This is a translated version. Read the original one by Ent.

In 1954, biologist F.A. Brown dug a batch of oysters from the Connecticut Shore. Knowing the oysters’ tide-relating behaviour, the biorhythm researcher brought them to an underground aquarium in Chicago thousands of miles away, hoping for a new discovery.

The first two weeks were just typical. The oysters closed and opened their shells occasionally, preyed on planktons in the seawater, following the exact ebb and flow in the distant Connecticut Shore.

However, something indecipherable happened as time continued to pass. Their behavior remained unchanged, yet the tide they were following started to get different. The new rhythmic behavior didn’t match any of the tide cycles in Connecticut, Florida, California or Dover. In fact, it didn’t match any of the known tide tables.

After repeated calculations, Brown realized that those oysters were following Chicago’s tide cycle.

But there is no such thing as sea in Chicago.

These oysters lived in a basement beneath a concrete jungle, surrounded by artificial seawater in a prison-like glass box, yet they miraculously sensed the existence of the sea, which had provided shelters for their ancestors for millions of years. They can leave the sea, while the sea is never leaving them. Brown guessed that perhaps the oysters sensed the slight difference in air pressure, inferring from which the time a tide comes, and the rhythm of its own life. No oyster was doing this consciously, but in a deeper perspective, they were imaging such a sea, one never existed anywhere on earth, and their shells would open and close following the rhythm of its tides.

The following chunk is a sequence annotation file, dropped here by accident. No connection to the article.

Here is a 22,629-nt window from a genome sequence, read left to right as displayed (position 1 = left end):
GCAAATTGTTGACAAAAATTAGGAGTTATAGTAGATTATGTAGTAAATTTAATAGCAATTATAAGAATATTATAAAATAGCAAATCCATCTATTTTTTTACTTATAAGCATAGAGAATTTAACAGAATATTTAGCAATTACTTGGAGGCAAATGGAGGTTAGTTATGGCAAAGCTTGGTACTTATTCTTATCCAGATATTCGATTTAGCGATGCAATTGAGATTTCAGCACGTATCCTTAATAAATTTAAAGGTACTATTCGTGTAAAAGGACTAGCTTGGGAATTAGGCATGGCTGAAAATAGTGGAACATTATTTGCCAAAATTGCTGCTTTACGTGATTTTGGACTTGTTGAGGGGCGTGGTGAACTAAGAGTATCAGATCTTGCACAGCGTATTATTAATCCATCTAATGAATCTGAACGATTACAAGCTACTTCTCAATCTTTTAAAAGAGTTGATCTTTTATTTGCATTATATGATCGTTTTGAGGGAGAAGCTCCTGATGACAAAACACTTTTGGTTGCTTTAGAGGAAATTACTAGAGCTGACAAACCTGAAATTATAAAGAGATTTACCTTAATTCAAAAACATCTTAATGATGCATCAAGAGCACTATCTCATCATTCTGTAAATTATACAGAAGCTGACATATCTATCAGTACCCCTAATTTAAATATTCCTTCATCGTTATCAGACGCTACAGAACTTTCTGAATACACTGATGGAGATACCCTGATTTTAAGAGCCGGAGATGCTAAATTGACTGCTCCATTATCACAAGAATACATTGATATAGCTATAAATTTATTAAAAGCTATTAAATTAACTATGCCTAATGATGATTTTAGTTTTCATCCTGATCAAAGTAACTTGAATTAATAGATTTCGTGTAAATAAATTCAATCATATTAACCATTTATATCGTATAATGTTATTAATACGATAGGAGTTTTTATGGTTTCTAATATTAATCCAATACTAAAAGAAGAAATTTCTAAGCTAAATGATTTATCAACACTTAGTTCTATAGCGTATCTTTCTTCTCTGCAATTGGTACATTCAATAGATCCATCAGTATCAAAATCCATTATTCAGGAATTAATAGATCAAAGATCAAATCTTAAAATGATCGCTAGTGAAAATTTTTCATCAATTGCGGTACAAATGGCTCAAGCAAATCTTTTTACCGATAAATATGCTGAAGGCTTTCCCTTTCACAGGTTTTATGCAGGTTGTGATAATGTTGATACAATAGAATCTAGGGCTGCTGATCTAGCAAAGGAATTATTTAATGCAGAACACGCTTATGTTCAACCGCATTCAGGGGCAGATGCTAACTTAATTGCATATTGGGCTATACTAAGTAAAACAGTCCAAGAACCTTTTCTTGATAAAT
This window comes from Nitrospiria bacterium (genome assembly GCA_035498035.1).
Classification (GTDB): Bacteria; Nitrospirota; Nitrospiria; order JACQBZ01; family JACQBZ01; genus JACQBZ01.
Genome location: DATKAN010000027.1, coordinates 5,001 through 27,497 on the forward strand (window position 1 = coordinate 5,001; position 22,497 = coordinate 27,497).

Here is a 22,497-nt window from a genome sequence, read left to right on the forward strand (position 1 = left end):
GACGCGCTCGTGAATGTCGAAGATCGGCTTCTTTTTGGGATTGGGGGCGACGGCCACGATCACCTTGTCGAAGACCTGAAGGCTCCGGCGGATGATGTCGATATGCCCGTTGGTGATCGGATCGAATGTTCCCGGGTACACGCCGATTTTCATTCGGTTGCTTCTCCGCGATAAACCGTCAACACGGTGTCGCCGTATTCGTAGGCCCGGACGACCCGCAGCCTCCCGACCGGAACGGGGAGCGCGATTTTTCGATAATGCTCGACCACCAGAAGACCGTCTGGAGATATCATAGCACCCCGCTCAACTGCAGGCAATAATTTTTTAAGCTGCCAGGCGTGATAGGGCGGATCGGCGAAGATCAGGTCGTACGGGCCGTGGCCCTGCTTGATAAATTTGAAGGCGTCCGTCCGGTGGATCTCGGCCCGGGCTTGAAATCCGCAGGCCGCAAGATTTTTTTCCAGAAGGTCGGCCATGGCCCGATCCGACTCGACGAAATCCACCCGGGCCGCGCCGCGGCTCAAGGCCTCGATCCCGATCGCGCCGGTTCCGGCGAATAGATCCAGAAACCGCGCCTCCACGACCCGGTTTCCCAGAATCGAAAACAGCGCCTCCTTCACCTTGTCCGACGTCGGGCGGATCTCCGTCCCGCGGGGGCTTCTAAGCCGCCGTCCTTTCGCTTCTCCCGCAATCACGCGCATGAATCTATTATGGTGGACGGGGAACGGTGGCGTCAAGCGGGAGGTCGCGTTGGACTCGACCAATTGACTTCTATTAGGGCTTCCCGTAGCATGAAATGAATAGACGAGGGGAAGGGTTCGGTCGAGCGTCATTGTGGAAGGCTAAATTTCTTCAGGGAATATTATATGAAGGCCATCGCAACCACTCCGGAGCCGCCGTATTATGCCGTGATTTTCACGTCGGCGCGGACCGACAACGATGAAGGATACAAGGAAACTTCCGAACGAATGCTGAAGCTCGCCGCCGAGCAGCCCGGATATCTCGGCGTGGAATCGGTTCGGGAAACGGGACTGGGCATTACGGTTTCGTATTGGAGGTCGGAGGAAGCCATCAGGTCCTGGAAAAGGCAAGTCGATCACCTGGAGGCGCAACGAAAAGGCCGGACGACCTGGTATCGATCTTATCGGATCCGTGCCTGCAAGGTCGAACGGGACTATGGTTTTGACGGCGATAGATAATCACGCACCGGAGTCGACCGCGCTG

There exists sea in Chicago not, but oysters brought it to her.

F. A. Brown, Jr., Persistent activity rhythms in the oyster. The American journal of physiology, 1954.